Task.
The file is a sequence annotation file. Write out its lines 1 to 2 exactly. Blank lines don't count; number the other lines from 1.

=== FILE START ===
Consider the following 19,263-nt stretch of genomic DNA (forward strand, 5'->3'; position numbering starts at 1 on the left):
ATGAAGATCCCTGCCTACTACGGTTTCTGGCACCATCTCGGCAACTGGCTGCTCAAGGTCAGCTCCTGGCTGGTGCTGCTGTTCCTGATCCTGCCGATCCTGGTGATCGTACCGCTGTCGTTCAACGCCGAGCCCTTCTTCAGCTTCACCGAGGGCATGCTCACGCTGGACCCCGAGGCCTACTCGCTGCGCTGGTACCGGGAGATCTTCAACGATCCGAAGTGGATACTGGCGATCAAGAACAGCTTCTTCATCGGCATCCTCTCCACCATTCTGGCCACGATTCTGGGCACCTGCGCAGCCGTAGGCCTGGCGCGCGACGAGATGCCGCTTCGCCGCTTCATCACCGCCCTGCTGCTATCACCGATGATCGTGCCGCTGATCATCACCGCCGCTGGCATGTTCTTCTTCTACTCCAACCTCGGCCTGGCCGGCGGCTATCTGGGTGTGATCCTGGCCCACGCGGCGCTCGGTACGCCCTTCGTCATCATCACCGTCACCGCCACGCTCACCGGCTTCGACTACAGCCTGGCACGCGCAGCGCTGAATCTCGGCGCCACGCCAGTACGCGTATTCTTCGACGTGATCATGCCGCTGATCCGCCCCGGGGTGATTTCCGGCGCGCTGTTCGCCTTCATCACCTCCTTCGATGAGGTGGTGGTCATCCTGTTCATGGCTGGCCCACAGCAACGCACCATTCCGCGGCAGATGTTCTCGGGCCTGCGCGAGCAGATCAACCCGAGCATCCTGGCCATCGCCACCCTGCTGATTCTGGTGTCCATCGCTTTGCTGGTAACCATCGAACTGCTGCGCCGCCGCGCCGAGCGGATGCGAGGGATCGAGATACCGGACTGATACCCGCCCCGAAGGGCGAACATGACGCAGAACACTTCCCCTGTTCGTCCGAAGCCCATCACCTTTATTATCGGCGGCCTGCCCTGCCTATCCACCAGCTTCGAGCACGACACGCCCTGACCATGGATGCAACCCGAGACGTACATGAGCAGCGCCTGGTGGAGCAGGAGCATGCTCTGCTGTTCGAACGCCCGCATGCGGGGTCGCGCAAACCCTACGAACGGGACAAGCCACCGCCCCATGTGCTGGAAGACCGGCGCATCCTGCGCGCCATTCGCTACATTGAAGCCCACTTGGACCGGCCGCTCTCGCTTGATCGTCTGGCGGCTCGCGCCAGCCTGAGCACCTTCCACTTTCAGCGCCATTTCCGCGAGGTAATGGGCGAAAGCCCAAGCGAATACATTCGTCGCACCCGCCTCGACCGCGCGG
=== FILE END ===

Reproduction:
Consider the following 19,263-nt stretch of genomic DNA (forward strand, 5'->3'; position numbering starts at 1 on the left):
ATGAAGATCCCTGCCTACTACGGTTTCTGGCACCATCTCGGCAACTGGCTGCTCAAGGTCAGCTCCTGGCTGGTGCTGCTGTTCCTGATCCTGCCGATCCTGGTGATCGTACCGCTGTCGTTCAACGCCGAGCCCTTCTTCAGCTTCACCGAGGGCATGCTCACGCTGGACCCCGAGGCCTACTCGCTGCGCTGGTACCGGGAGATCTTCAACGATCCGAAGTGGATACTGGCGATCAAGAACAGCTTCTTCATCGGCATCCTCTCCACCATTCTGGCCACGATTCTGGGCACCTGCGCAGCCGTAGGCCTGGCGCGCGACGAGATGCCGCTTCGCCGCTTCATCACCGCCCTGCTGCTATCACCGATGATCGTGCCGCTGATCATCACCGCCGCTGGCATGTTCTTCTTCTACTCCAACCTCGGCCTGGCCGGCGGCTATCTGGGTGTGATCCTGGCCCACGCGGCGCTCGGTACGCCCTTCGTCATCATCACCGTCACCGCCACGCTCACCGGCTTCGACTACAGCCTGGCACGCGCAGCGCTGAATCTCGGCGCCACGCCAGTACGCGTATTCTTCGACGTGATCATGCCGCTGATCCGCCCCGGGGTGATTTCCGGCGCGCTGTTCGCCTTCATCACCTCCTTCGATGAGGTGGTGGTCATCCTGTTCATGGCTGGCCCACAGCAACGCACCATTCCGCGGCAGATGTTCTCGGGCCTGCGCGAGCAGATCAACCCGAGCATCCTGGCCATCGCCACCCTGCTGATTCTGGTGTCCATCGCTTTGCTGGTAACCATCGAACTGCTGCGCCGCCGCGCCGAGCGGATGCGAGGGATCGAGATACCGGACTGATACCCGCCCCGAAGGGCGAACATGACGCAGAACACTTCCCCTGTTCGTCCGAAGCCCATCACCTTTATTATCGGCGGCCTGCCCTGCCTATCCACCAGCTTCGAGCACGACACGCCCTGACCATGGATGCAACCCGAGACGTACATGAGCAGCGCCTGGTGGAGCAGGAGCATGCTCTGCTGTTCGAACGCCCGCATGCGGGGTCGCGCAAACCCTACGAACGGGACAAGCCACCGCCCCATGTGCTGGAAGACCGGCGCATCCTGCGCGCCATTCGCTACATTGAAGCCCACTTGGACCGGCCGCTCTCGCTTGATCGTCTGGCGGCTCGCGCCAGCCTGAGCACCTTCCACTTTCAGCGCCATTTCCGCGAGGTAATGGGCGAAAGCCCAAGCGAATACATTCGTCGCACCCGCCTCGACCGCGCGG